So with the Final now booked against Germany, Chapter three focuses on that crazy yet wonderful afternoon when the Lionesses achieved what the men’s team couldn’t a year earlier and claimed the title of European Champions. And whilst yes, this book is full of the emotion and celebration of that occasion, Purdon always has an eye throughout the book on making serious points. One such relates to the crowd and behaviour at that men’s Final and the disgraceful events prior to the game that shamed the game and the contrast with that for the women’s event. Further, the win wasn’t just for Head Coach Sarina Wiegman and her wonderful squad, it was about all those that had gone before as pioneers of the game and the reclaiming of football 100 years after The FA’s ban which stated: the game of football is quite unsuitable for females and ought not to be encouraged.

Chapter four focuses on the euphoria post-victory and includes the friendly against the USA, the powerhouses of Women’s football. However, it was played against a backdrop of anger and revulsion. The United States Soccer Federation (USSF) had published an independent report which highlighted systematic abuse and sexual misconduct against players, with the finger pointing at those in charge for failure to have proper safeguarding and even more outrageously, seemingly turning a blind eye to the abuse.

The final chapter looks at the future of the women’s game and makes some significant points that whilst the Euros win has been hugely beneficial there are many issues out there. And that’s where this book is also a winner in raising these things. Take for instance the recent spate of ACL injuries that have seen players such as  Leah Williamson, Lionesses captain, miss out on the forthcoming World Cup – what has caused these, where is the research? Also, (and I was genuinely amazed) Purdon highlights the limited options for women’s football boots. And boots is where the story ends, as Purdon reclaims the game for herself buying her second ever pair after taking up playing again in September 2022.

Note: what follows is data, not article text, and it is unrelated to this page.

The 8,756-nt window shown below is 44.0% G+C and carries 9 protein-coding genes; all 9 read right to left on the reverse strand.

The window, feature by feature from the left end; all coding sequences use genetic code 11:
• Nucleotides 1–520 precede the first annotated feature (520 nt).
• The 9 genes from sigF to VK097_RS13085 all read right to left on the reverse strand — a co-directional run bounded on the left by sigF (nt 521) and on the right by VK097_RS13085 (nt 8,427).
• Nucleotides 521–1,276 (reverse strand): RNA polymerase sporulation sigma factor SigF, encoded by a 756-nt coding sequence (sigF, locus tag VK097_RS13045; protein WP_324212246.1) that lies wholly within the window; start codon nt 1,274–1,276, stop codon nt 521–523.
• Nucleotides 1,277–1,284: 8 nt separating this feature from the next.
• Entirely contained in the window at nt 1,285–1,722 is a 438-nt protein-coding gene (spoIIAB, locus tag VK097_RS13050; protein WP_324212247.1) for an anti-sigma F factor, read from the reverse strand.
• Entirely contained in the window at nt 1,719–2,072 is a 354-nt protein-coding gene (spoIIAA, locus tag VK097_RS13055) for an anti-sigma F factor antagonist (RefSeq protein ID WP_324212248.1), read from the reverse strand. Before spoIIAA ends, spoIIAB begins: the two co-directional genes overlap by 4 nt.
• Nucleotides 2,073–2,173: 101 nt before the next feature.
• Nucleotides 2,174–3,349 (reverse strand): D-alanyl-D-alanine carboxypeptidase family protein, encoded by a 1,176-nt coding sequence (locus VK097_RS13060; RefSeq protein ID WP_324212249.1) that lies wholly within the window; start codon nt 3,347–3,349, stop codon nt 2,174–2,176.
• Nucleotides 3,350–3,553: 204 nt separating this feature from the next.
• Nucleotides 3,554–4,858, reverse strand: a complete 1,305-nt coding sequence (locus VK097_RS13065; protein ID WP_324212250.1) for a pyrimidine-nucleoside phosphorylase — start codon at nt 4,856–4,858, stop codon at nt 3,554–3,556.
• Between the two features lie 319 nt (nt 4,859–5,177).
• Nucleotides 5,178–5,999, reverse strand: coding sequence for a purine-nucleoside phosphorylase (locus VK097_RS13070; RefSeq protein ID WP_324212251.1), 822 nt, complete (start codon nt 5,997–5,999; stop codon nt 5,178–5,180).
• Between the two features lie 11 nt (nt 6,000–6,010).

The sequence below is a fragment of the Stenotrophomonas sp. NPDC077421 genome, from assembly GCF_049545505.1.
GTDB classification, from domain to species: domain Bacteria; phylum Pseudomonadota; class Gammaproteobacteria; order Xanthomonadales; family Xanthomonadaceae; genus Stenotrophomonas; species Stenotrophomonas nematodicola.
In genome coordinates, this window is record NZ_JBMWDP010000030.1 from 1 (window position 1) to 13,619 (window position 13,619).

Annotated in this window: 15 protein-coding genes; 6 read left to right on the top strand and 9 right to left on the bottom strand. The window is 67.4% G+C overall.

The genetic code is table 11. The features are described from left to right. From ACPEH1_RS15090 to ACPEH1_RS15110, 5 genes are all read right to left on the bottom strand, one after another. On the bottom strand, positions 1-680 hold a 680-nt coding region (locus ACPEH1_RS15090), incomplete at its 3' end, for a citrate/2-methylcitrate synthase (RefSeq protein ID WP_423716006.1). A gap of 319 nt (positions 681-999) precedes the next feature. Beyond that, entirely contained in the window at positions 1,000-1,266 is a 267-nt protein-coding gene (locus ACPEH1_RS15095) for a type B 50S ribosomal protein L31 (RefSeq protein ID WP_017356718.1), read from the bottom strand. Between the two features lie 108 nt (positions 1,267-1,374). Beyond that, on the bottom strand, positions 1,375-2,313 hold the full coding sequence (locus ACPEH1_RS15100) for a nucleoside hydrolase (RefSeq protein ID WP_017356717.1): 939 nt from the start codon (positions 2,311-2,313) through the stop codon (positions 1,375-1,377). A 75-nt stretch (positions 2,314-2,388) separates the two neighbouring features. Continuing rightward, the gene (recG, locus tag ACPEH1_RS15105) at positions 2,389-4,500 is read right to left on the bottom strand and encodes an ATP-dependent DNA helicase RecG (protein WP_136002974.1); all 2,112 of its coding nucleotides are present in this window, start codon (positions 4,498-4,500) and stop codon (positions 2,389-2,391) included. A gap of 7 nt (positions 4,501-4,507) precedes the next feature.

As with the first book in the series, Jane Purdon has proved that ‘good things come in small packages’, with this second offering from Football Shorts, hitting the mark in being not only a joyous celebration of that balmy month in July 2022, but a genuine debate about the women’s game.

(Publisher: Football Shorts. May 2023. Paperback: 160 pages)


Buy the book here: The Homecoming

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Book Review – Scotland 42 England 1: An Englishman’s Mazy Dribble Through Scottish Football by Mark Winter

I once went to see a show at the Edinburgh Festival Fringe – where else would you get this quality of entertainment, nobody ever asked ever – where a guy told us the tale of how he got his Guinness World Record back – for managing to visit all of the London Underground stations in the shortest time. He spared us many of the gory details, but I was reminded obliquely of this when I started reading Scotland 42, England 1 by Mark Winter. Doing the 42, is a test which many have undertaken that means you must visit all 42 grounds in the Scottish Professional Football League. Having read this, it requires less gory detail and much patience – and some degree of financial investment. That would be true if you were living in Scotland when attempting it but Mark lives and works in Dover! No wonder it took him eight years – though he did manage to fit a wee pandemic in, in the middle of it. So fair play.

But this was never about setting any kind of record. This was never about trying to write a travelogue which would illuminate and demonstrate the beauty of 11 v 11, the tactics employed between the UEFA finalists and the playoff hopefuls. This was about something else. Sheer joy. Of the game. Of the pursuit of it. And of the people around it.

And here it is an absolute winner.

I will admit when I first got this, I delved into when Mark visited my team, my home ground to find out what I was doing at the time – in the MacDonald’s in Whitletts Road, Ayr, with my youngest daughter, an ardent Rangers fan, whilst my team was being humped by them 6-1! I was also interested to see if we had shared the same grounds on the same day when I had been at the same games reporting for Kicktalk – the Accies and the Morton games, I think. Once satisfied with trivia, I delved into this to spot some more and feel the depth of love Mark has for the subject matter. The whole book is just one long volume of pleasure from one chapter to the next.